“One of the concerns would be perhaps that some of the non-metropolitan areas have lower vaccination rates and their facilities might not be sufficient to deal with the patient load,” he said.
It takes 18 months to train a registered nurse to become a critical care nurse. However, if there were to be a surge in coming months, that time frame obviously isn’t ideal.
Dr Holley explained there were several strategies being looked at to increase the supply of critical care nurses if needed.
Recruiting nurses from overseas is being looked at, as is reemploying critical care nurses who have recently retired or gone to another point of employment. The third strategy is repurposing nurses from other disciplines.
“Some disciplines are very closely allied; for example, perioperative nurses, or post-anaesthetic unit care nurses, where they’re used to managing people on ventilators and monitoring. It’s a lesser of a requirement to bring them closer to a critical care nurse standard. But it’s still a challenge,” Dr Holley explained.
Another alternative is to change the model of care.
“We might suggest that you use one critical care nurse to oversee two standard nurses in their practice of critical care. We’re determined to maintain the one-to-one ratio because we know that results in better outcomes. But it might be that we have to use less experienced or less fully trained nurses to be overseen by critical care nurses,” he said.
In this model of care, there could also be a “team approach” to critical care.
“The team approach is when we create teams to be more efficient than they normally are. Because patients can’t turn themselves, they would get pressure sores if they didn’t get turned. And every single day, those patients need to get bathed and cleaned and their teeth brushed. You could use less specialised staff to execute some of those less skilled tasks,” Dr Holley explained.
The fifth option is transferring patients between facilities.
“That’s extremely challenging, and it’s a high-risk evolution for the patient. And it is very resource-demanding and, therefore, you can only really achieve relatively small numbers of transfers,” he said.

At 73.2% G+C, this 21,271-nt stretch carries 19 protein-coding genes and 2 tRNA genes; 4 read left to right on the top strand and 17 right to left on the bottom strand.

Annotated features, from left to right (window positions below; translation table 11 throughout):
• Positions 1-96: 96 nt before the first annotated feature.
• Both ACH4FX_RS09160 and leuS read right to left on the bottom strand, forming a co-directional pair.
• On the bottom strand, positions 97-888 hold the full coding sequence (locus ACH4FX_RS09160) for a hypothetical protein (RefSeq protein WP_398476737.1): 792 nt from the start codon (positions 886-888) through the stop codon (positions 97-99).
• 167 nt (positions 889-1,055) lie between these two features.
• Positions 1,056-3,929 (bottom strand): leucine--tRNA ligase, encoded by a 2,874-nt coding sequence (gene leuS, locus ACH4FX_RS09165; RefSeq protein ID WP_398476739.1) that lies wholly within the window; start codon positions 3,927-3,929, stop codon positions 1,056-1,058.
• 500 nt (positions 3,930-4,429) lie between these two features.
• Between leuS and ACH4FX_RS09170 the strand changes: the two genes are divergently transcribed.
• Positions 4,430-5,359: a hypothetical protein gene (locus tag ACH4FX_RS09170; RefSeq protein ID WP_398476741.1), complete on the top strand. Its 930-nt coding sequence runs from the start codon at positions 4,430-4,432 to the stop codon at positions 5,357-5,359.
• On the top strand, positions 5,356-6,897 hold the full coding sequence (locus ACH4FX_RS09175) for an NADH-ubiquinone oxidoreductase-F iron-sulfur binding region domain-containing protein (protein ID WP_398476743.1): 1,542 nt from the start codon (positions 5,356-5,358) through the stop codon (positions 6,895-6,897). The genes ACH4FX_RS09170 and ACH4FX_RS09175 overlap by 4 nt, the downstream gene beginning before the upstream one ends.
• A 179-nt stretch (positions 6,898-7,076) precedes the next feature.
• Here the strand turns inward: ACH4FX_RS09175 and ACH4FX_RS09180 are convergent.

The last option is cross-jurisdictional support.
“For example, say the Northern Territory was overwhelmed by COVID-19. Their resources are very finite, in that they don’t have a whole range of intensive care facilities in Darwin. So, under those circumstances, it might be prudent to consider shifting staff from an area that’s less affected. Now that’s going to rely on volunteer work. It’s a complex evolution and may incur a whole lot of restrictions on those individuals,” Dr Holley said.
For the states that are yet to open up, a COVID-19 outbreak may seem daunting. However, Dr Holley said our experiences show we can overcome it.
“New South Wales and Victoria have demonstrated with a lot of fortitude, courage, hard work and commitment that critical care health professionals have been able to deliver and deal with a significant crisis,” he said, “even at a time when vaccination rates were lower.
“It doesn’t say we’re not going to experience a challenge. But it does say that it’s probably doable,” he concluded.
Also online first at the MJA
Editorial: On entering Australia’s third year with COVID‐19
Duckett and Sutton; doi: 10.5694/mja2.51328 … FREE ACCESS permanently.